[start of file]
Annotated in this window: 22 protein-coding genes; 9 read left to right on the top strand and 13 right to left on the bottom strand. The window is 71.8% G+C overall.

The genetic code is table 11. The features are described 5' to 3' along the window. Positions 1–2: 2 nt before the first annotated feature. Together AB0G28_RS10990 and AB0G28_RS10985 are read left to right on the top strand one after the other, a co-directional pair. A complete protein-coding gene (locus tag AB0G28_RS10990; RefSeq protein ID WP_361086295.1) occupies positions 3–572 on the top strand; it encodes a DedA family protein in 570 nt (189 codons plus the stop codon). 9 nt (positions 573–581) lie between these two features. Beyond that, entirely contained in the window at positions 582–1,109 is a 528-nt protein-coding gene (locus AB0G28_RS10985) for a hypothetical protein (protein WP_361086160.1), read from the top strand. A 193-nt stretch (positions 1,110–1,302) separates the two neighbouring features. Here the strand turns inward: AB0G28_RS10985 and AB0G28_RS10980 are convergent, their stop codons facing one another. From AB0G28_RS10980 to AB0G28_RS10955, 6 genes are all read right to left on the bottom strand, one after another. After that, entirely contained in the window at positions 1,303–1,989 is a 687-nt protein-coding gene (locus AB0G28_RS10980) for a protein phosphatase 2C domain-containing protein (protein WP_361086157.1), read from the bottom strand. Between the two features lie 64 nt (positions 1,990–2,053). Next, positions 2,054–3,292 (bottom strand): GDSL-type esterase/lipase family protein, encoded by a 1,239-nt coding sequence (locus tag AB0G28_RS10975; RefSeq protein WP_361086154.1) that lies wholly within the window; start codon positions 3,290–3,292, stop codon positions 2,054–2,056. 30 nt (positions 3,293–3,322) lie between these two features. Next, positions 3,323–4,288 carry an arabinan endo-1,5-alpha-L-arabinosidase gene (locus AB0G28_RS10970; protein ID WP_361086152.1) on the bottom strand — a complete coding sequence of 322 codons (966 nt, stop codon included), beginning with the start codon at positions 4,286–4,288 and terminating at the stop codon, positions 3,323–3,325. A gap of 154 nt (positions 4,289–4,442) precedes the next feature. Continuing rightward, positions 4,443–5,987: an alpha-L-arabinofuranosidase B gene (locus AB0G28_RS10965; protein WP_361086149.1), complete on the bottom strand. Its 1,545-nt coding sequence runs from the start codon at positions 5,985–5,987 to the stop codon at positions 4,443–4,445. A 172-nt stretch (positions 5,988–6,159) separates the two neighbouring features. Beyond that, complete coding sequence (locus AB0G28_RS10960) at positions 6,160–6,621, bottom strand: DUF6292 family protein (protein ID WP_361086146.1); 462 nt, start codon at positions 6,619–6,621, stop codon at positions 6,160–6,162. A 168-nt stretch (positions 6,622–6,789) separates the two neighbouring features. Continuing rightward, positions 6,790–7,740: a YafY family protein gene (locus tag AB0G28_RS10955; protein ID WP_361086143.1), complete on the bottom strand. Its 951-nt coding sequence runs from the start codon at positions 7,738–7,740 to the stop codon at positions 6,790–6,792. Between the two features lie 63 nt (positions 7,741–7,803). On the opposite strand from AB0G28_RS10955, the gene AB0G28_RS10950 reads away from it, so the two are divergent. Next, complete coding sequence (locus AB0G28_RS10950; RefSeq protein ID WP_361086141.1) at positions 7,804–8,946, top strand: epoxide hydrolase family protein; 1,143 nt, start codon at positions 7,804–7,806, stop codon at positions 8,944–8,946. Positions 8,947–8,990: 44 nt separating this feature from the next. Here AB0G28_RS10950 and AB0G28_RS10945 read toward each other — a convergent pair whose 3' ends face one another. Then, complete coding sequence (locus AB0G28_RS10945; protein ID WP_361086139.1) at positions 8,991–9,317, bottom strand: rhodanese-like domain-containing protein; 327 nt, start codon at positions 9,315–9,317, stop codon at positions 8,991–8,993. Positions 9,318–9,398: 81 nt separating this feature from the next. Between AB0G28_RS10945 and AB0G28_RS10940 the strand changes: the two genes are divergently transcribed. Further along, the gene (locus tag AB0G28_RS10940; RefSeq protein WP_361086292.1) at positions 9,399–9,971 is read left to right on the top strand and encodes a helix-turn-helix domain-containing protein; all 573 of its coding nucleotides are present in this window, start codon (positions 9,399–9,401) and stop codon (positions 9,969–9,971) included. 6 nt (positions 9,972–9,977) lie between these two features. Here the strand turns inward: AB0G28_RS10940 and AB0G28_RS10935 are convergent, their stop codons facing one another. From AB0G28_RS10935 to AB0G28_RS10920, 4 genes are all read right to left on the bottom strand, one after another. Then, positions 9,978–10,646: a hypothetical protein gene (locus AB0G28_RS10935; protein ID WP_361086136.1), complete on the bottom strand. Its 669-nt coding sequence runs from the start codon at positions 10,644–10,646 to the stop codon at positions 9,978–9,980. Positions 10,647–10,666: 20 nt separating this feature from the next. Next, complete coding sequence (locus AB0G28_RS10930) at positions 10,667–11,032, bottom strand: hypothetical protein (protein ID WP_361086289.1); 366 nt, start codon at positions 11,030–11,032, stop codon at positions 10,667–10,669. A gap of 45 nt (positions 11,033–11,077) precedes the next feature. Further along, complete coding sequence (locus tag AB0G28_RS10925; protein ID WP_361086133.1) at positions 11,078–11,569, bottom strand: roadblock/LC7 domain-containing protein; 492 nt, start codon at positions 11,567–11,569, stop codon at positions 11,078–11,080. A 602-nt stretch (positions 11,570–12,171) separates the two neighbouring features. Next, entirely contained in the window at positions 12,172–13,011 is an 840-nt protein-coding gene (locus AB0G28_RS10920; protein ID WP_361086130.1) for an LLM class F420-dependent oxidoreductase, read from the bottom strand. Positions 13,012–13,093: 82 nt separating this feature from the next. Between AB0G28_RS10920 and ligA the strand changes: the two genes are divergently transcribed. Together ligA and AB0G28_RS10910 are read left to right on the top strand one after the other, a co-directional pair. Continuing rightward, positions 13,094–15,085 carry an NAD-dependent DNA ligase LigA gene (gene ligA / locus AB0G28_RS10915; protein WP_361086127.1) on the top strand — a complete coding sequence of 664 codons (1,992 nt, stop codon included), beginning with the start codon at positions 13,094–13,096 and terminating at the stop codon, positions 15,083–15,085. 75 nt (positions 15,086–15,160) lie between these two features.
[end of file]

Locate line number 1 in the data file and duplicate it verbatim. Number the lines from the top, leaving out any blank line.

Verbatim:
Annotated in this window: 22 protein-coding genes; 9 read left to right on the top strand and 13 right to left on the bottom strand. The window is 71.8% G+C overall.